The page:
The International Organisation for Migration (IOM) has described an urgent need for sanitation provision and shelter for displaced people in Somalia which has been a conflict zone for almost three decades and has recently faced severe drought conditions.
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UNICEF reports that water supply to Al-Hasakeh, Syria, partially restarted 21 October after repairs to the electric power supply at the Allouk (Alok) water pumping station. The facility had been out of operation since airstrikes by Turkish military two weeks previously when Turkey launched a military incursion against Kurdish people in the north of the country.
Weber-Fahr and Duncan discuss the summit's theme "Preventing Water Crises" and GWP's recently launched strategy position paper "Mobilising for a Water Secure World", particularly water solutions relating to achievement of Sustainable Development Goal (SDG) 6; climate change resistant development; transboundary water cooperation.
GWP is a large, diverse, inclusive, multi-stakeholder partnership that supports communities and countries to improve the way they manage water. The organisation, with HQ in Stockholm, Sweden brings water users together to solve water problems. The partnership is a global action network with a chief focus to support social change processes that further the sustainable management and development of water resources. To do this, the network invites like-minded organisations to join its global movement. GWP partners with more than 3,000 organisations that share its aims and values in tackling the sustainable development, management, and use of water resources. A GWP Partner is defined as: “Any entity, except individuals, may become a Partner of the Network. Partners of the Network may include States, national, regional and local Government Institutions, Intergovernmental Organisations, international and national Non-governmental Organisations, Academic Institutions and Research Institutions, Companies, and service providers in the public sector.”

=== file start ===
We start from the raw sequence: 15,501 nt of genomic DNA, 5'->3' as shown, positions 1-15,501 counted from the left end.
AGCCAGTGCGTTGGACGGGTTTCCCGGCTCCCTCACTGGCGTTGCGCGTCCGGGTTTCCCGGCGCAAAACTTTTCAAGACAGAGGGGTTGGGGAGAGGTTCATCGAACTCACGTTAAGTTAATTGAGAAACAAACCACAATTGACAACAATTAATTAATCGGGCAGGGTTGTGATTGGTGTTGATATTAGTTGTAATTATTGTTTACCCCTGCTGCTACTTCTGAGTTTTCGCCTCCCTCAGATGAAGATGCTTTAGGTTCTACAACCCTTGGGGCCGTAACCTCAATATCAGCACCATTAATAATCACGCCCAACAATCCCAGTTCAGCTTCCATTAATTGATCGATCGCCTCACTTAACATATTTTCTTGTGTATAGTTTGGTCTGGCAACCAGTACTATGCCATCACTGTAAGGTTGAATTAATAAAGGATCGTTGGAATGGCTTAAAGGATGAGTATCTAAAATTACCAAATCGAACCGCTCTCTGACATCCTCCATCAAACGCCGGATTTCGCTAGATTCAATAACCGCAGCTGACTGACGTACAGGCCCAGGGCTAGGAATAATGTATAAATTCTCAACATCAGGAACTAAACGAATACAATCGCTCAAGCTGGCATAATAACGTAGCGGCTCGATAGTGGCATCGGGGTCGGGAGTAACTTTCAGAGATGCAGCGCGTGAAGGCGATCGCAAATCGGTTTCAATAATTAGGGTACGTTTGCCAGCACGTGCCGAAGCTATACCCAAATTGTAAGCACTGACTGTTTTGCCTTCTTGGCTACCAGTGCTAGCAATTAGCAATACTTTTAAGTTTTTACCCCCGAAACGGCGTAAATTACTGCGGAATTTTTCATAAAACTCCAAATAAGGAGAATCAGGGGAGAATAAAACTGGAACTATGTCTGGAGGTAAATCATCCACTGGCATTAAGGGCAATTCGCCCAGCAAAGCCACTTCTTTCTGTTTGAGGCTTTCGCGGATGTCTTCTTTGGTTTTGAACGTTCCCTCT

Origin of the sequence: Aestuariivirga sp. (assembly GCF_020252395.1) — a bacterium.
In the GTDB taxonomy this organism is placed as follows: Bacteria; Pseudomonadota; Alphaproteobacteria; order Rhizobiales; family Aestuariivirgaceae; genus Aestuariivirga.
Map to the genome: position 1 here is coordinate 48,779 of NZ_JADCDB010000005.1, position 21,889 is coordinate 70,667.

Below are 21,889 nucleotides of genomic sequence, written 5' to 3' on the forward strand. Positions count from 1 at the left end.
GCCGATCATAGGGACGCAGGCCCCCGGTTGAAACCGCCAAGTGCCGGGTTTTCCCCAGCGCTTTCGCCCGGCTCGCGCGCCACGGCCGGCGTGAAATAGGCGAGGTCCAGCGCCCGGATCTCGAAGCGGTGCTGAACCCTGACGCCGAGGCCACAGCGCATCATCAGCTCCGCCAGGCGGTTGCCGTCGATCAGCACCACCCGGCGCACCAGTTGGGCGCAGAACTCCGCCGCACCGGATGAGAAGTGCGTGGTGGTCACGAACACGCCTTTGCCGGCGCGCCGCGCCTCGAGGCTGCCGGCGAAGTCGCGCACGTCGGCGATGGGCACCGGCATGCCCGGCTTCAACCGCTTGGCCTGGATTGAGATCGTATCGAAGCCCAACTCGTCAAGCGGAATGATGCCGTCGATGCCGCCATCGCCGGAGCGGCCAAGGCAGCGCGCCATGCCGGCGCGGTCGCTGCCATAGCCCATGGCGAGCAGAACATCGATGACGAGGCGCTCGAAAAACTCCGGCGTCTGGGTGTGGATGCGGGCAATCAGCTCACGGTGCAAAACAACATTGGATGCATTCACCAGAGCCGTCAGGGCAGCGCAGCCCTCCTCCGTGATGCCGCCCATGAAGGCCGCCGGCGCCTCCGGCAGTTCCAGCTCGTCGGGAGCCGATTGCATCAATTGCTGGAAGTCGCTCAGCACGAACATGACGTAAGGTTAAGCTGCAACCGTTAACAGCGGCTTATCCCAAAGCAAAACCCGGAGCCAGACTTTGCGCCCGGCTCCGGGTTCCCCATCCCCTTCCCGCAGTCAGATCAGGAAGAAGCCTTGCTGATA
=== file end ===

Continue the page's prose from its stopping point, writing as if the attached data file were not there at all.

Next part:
Eleven days of pure tension – with no break. Thousands and thousands of people on the streets protesting against the government. Molotov cocktails flying around and policemen using tear gas to break up the crowds. Hundreds of false videos and manipulated photos circulating on Facebook and Twitter and dozens of misleading WhatsApp chains populating family and friends’ discussions.
Despite the fact that inter-basin transfer of water to far-flung locations has long been seriously challenged in most countries, some policymakers in Iran persist in implementing the costly but hardly successful projects, the deputy agriculture minister for agronomy affairs said.
Local authorities in the Bosnian town of Bihac on Monday cut off a nearby migrant camp’s water supply, to pressure the government into reducing the population of the overcrowded site that international organizations have criticized as unsuitable.
Unusually heavy seasonal flooding has affected large areas of South Sudan’s Greater Upper Nile region with estimated between 600,000-800,000 people affected, authorities said.
More than one-third of the population in Africa will greatly suffer from water shortage by 2030, said Chairperson of the International Committee on Irrigation and Drainage (ICID) Felix Reinders. This came in Reinders' speech at the second edition of the Cairo Water Week Forum (CWW) 2019, which kicked off on Sunday.
At October's Budapest Water Summit, the Global High Level Panel on Water and Peace (GHLPWP) gathered two years after the publication of its milestone report "A Matter of Survival" formally launched in Geneva and presented in New York at the UN General Assembly in September 2017. The event was facilitated by the Geneva Water Hub acting as the Secretariat of the Panel. Public and private side events were held.
India Prime Minister Narendra Modi has been criticised by the Pakistan government after he promised supporters that river waters that currently flow into Pakistan per terms of the 1960 Indus Water Treaty would be diverted to Indian farms and households in the region, claiming that despite the terms of the agreement, the water “belongs” to farmers of Haryana and Rajasthan.